Bingo (1991)

PG | 87 mins | Adventure, Comedy, Children's works | 9 August 1991

Director:

Matthew Robbins

Writer:

Jim Strain

Producer:

Thomas Baer

Cinematographer:

John McPherson

Editor:

Maryann Brandon

Production Designer:

Mark Freeborn

Production Company:

TriStar Pictures
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HISTORY

Various contemporary sources, including an 18 Sep 1990 HR production chart, reported that principal photography commenced 12 Sep 1990 in and around Vancouver, British Columbia. According to production notes in AMPAS library files, production designer Mark Freeborn transformed two Vancouver residences into homes in which a National Football League (NFL) player might live. Authentic NFL merchandise was used in the film, including helmet telephones, fabrics, and kitchen appliances.
       As stated by the “American Humane Movie Review,” a female border collie named Lace performed the role of Bingo. Studio production notes confirmed that the dog, which was adopted from a shelter, had a stand-in, two-year-old Maui, and a stunt double, six-year-old Max. In consideration for the dog’s safety, filmmakers used strategic camera angles to augment the perception of height and distance. Several action sequences were filmed “in cuts,” with traffic moving at a slow pace. Later, the film editors altered the speed of the footage to achieve a more dramatic look. In addition to numerous physical tricks, Bingo reportedly demonstrated 130 different onscreen “behaviors.”
       According to an 8 Aug 1991 LAT news item, Bingo previewed “across the country” prior to its theatrical release on 9 Aug 1991. Although 12 Aug 1991 DV and HR reviews singled out a “black comedy” aspect to writer Jim Strain’s screenplay, the film was generally panned by critics.
       End credits include the following acknowledgments: “Sincere appreciation to the Motion Picture Studio Production Technicians I.A.T.S.E. Local 891, Vancouver, Canada; British Columbia Society for the Prevention of Cruelty to Animals; NFL Films, Inc.; NFL Properties, Inc.; Green Bay Packers; Denver Broncos; British Columbia Lions; Simon Fraser University ... More Less

Various contemporary sources, including an 18 Sep 1990 HR production chart, reported that principal photography commenced 12 Sep 1990 in and around Vancouver, British Columbia. According to production notes in AMPAS library files, production designer Mark Freeborn transformed two Vancouver residences into homes in which a National Football League (NFL) player might live. Authentic NFL merchandise was used in the film, including helmet telephones, fabrics, and kitchen appliances.
       As stated by the “American Humane Movie Review,” a female border collie named Lace performed the role of Bingo. Studio production notes confirmed that the dog, which was adopted from a shelter, had a stand-in, two-year-old Maui, and a stunt double, six-year-old Max. In consideration for the dog’s safety, filmmakers used strategic camera angles to augment the perception of height and distance. Several action sequences were filmed “in cuts,” with traffic moving at a slow pace. Later, the film editors altered the speed of the footage to achieve a more dramatic look. In addition to numerous physical tricks, Bingo reportedly demonstrated 130 different onscreen “behaviors.”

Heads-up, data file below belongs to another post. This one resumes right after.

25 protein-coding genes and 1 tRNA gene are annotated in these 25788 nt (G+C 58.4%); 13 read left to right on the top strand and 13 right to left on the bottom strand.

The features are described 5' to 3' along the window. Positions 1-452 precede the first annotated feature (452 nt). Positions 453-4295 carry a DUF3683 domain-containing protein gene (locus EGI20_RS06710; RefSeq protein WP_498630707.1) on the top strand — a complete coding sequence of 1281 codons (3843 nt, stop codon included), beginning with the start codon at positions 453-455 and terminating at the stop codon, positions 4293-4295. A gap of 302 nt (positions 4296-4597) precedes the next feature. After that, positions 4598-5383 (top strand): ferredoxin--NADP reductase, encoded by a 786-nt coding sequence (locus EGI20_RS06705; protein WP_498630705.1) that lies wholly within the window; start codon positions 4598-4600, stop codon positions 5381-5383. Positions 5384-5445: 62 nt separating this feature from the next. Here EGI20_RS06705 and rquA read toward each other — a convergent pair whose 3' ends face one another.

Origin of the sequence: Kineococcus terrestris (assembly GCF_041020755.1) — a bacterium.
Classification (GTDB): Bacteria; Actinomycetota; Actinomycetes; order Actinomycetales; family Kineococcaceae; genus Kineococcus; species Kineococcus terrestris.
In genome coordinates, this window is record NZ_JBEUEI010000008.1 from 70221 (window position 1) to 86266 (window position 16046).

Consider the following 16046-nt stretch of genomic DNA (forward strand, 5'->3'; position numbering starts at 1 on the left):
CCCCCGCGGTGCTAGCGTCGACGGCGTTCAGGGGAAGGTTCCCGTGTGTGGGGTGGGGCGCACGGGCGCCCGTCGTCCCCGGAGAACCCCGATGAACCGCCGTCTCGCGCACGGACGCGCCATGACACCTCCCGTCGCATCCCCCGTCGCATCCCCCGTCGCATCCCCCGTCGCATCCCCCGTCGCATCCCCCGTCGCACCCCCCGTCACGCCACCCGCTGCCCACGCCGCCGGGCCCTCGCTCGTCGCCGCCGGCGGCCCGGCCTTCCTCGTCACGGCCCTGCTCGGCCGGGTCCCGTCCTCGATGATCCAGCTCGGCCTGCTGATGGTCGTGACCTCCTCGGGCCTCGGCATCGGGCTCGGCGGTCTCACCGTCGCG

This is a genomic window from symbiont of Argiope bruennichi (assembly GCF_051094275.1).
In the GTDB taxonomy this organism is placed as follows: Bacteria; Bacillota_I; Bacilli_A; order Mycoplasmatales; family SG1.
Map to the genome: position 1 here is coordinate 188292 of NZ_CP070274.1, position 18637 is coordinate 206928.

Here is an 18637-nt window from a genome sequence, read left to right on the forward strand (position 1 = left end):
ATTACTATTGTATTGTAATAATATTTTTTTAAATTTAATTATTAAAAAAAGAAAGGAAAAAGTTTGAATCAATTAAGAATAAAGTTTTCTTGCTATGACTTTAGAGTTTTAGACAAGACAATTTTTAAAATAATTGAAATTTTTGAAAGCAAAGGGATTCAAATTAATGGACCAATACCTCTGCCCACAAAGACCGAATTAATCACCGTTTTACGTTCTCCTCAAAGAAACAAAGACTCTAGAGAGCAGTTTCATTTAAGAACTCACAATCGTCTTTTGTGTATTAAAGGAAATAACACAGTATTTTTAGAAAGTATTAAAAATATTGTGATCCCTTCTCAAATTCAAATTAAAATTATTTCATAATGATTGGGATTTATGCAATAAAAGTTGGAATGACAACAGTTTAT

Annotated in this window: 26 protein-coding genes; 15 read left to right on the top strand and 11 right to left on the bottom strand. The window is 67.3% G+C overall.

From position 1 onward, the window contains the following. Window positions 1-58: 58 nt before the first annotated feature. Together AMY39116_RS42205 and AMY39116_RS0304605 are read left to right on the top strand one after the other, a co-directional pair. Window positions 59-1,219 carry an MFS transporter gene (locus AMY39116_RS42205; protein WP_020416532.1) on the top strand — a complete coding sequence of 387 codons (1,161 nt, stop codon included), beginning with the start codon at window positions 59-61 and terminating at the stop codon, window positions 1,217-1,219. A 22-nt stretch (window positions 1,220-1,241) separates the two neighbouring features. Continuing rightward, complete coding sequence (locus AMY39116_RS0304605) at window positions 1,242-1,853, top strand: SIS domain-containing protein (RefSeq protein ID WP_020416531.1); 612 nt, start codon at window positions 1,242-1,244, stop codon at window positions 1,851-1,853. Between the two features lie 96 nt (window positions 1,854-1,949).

According to an 8 Aug 1991 LAT news item, Bingo previewed “across the country” prior to its theatrical release on 9 Aug 1991. Although 12 Aug 1991 DV and HR reviews singled out a “black comedy” aspect to writer Jim Strain’s screenplay, the film was generally panned by critics.
       End credits include the following acknowledgments: “Sincere appreciation to the Motion Picture Studio Production Technicians I.A.T.S.E. Local 891, Vancouver, Canada; British Columbia Society for the Prevention of Cruelty to Animals; NFL Films, Inc.; NFL Properties, Inc.; Green Bay Packers; Denver Broncos; British Columbia Lions; Simon Fraser University football team; British Columbia Place Stadium; Vancouver General Hospital; Filmed on location in Vancouver, British Columbia, Canada; Punisher: TM & © 1990 Marvel Entertainment Group, Inc. all rights reserved.” More Less

GEOGRAPHIC LOCATIONS
SOURCE CITATIONS
SOURCE
DATE
PAGE
Daily Variety
12 Aug 1991
p. 3, 18.
Hollywood Reporter
18 Sep 1990.
---
Hollywood Reporter
12 Aug 1991
p. 9, 16.
Los Angeles Times
8 Aug 1991.
---
Los Angeles Times
12 Aug 1991
p. 8.
New York Times
10 Aug 1991
p. 1, 9.
Variety
19 Aug 1991
p. 43.
CAST
PRODUCTION CREDITS
NAME
PARENT COMPANY
PRODUCTION COMPANY
PRODUCTION TEXTS
Tri-Star Pictures presents
a Thomas Baer production
DISTRIBUTION COMPANY
NAME
CREDITED AS
CREDIT
DIRECTORS
Prod mgr
1st asst dir
2d asst dir
3d asst dir
DGC trainee
PRODUCERS
Co-prod
Exec prod
Assoc prod
WRITER
PHOTOGRAPHY
Dir of photog
Cam op
"B" cam op
1st asst cam
2d asst cam
"B" 1st asst cam
"B" 1st asst cam
Cam trainee
Cam trainee
Video playback
Chief lighting tech
Asst chief lighting tech
Generator op
Lamp op
Lamp op
Lamp op
Key grip
Best boy grip
Dolly grip
Still photog